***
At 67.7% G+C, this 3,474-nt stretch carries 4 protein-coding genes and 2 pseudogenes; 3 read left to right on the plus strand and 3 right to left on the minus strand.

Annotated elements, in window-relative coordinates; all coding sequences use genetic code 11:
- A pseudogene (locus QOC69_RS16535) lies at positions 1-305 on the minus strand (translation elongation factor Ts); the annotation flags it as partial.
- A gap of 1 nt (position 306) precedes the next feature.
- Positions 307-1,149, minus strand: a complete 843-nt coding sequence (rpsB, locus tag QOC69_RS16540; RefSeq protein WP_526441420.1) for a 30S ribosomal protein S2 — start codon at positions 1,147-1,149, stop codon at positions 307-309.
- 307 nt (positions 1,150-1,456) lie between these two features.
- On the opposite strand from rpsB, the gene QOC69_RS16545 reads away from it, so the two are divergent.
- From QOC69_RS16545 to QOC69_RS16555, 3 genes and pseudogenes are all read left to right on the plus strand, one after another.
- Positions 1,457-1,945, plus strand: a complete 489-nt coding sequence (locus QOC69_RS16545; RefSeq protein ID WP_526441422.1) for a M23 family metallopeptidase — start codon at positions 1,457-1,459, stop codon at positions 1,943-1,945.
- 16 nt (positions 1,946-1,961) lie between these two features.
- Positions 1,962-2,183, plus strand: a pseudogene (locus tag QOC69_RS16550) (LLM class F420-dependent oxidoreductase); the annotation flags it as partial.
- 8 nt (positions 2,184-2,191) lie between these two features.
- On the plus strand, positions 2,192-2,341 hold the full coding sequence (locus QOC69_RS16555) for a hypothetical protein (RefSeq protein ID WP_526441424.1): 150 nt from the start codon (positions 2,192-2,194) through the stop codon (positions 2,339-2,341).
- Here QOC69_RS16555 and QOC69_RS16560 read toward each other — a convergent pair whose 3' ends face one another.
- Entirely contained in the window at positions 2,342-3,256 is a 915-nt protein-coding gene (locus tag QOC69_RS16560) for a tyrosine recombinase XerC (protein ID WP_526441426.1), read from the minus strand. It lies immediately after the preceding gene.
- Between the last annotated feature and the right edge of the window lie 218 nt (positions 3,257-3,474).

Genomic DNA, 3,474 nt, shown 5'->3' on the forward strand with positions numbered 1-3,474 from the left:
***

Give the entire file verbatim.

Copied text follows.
At 67.7% G+C, this 3,474-nt stretch carries 4 protein-coding genes and 2 pseudogenes; 3 read left to right on the plus strand and 3 right to left on the minus strand.

Annotated elements, in window-relative coordinates; all coding sequences use genetic code 11:
- A pseudogene (locus QOC69_RS16535) lies at positions 1-305 on the minus strand (translation elongation factor Ts); the annotation flags it as partial.
- A gap of 1 nt (position 306) precedes the next feature.
- Positions 307-1,149, minus strand: a complete 843-nt coding sequence (rpsB, locus tag QOC69_RS16540; RefSeq protein WP_526441420.1) for a 30S ribosomal protein S2 — start codon at positions 1,147-1,149, stop codon at positions 307-309.
- 307 nt (positions 1,150-1,456) lie between these two features.
- On the opposite strand from rpsB, the gene QOC69_RS16545 reads away from it, so the two are divergent.
- From QOC69_RS16545 to QOC69_RS16555, 3 genes and pseudogenes are all read left to right on the plus strand, one after another.
- Positions 1,457-1,945, plus strand: a complete 489-nt coding sequence (locus QOC69_RS16545; RefSeq protein ID WP_526441422.1) for a M23 family metallopeptidase — start codon at positions 1,457-1,459, stop codon at positions 1,943-1,945.
- 16 nt (positions 1,946-1,961) lie between these two features.
- Positions 1,962-2,183, plus strand: a pseudogene (locus tag QOC69_RS16550) (LLM class F420-dependent oxidoreductase); the annotation flags it as partial.
- 8 nt (positions 2,184-2,191) lie between these two features.
- On the plus strand, positions 2,192-2,341 hold the full coding sequence (locus QOC69_RS16555) for a hypothetical protein (RefSeq protein ID WP_526441424.1): 150 nt from the start codon (positions 2,192-2,194) through the stop codon (positions 2,339-2,341).
- Here QOC69_RS16555 and QOC69_RS16560 read toward each other — a convergent pair whose 3' ends face one another.
- Entirely contained in the window at positions 2,342-3,256 is a 915-nt protein-coding gene (locus tag QOC69_RS16560) for a tyrosine recombinase XerC (protein ID WP_526441426.1), read from the minus strand. It lies immediately after the preceding gene.
- Between the last annotated feature and the right edge of the window lie 218 nt (positions 3,257-3,474).

Genomic DNA, 3,474 nt, shown 5'->3' on the forward strand with positions numbered 1-3,474 from the left: